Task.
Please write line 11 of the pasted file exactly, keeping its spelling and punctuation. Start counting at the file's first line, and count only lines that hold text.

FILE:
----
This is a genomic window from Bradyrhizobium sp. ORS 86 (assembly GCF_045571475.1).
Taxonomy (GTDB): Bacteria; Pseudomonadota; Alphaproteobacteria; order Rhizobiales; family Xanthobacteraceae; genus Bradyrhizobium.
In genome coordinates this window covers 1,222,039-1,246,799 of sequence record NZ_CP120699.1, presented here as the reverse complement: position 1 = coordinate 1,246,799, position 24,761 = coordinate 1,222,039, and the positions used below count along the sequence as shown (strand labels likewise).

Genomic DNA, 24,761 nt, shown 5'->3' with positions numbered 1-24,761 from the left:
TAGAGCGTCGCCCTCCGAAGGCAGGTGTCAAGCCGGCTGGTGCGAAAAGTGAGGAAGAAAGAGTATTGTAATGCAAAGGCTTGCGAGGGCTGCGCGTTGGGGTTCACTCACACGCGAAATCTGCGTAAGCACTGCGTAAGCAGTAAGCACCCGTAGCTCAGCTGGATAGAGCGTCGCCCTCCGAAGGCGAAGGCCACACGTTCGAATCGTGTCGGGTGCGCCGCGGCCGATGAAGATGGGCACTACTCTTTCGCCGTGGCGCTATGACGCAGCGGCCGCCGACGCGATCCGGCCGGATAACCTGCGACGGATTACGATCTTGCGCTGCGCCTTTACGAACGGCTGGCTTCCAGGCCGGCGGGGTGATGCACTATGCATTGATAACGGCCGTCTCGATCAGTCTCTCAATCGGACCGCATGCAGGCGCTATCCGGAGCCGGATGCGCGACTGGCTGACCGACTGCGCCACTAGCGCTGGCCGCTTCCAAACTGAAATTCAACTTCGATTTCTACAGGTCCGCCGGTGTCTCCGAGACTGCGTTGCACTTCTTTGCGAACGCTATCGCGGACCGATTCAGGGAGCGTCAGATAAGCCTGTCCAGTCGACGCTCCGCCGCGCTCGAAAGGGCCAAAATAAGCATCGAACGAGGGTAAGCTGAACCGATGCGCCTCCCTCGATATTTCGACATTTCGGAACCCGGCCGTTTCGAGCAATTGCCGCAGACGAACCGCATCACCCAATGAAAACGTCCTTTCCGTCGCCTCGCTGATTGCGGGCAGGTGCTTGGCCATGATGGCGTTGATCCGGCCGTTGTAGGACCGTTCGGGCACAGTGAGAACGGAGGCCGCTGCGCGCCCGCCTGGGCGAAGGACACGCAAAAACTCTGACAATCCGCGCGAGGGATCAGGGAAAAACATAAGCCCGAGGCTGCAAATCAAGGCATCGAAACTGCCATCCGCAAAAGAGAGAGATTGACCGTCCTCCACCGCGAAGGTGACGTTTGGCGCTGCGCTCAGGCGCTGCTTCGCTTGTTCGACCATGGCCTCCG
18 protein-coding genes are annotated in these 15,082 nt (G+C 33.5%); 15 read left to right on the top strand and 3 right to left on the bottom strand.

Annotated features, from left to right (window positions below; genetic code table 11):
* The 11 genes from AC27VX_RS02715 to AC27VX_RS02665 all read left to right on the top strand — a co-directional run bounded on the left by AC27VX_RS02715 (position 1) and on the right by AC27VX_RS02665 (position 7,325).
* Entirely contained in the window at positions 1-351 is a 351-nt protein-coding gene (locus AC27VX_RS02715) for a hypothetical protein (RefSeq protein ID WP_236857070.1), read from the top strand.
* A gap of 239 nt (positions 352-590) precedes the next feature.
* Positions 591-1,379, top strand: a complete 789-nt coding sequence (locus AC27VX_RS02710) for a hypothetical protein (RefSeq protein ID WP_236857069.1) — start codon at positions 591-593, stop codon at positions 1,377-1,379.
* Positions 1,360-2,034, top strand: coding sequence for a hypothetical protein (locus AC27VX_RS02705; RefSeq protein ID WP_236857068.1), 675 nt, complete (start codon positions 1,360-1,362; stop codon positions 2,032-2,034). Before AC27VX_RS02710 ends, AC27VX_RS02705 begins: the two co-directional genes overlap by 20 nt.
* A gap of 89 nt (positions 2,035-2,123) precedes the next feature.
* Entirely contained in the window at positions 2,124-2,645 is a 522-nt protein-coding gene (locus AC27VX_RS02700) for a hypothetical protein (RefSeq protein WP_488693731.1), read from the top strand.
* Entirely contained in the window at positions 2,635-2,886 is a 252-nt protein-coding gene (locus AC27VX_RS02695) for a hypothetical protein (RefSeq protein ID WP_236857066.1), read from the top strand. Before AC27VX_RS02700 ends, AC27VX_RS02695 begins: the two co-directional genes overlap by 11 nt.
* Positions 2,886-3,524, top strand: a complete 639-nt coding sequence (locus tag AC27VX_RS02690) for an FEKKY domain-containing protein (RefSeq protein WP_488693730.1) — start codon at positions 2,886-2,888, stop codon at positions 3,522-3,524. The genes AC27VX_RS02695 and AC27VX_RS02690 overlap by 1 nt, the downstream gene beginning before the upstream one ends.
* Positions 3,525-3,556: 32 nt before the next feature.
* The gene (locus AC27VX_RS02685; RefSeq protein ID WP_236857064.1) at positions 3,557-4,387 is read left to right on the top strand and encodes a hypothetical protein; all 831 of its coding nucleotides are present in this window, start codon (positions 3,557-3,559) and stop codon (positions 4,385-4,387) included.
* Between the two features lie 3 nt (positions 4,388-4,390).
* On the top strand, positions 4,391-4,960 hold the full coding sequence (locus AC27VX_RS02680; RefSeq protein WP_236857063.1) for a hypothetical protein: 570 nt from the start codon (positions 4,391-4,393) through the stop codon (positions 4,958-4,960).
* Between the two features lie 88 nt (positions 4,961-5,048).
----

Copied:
* Positions 591-1,379, top strand: a complete 789-nt coding sequence (locus AC27VX_RS02710) for a hypothetical protein (RefSeq protein ID WP_236857069.1) — start codon at positions 591-593, stop codon at positions 1,377-1,379.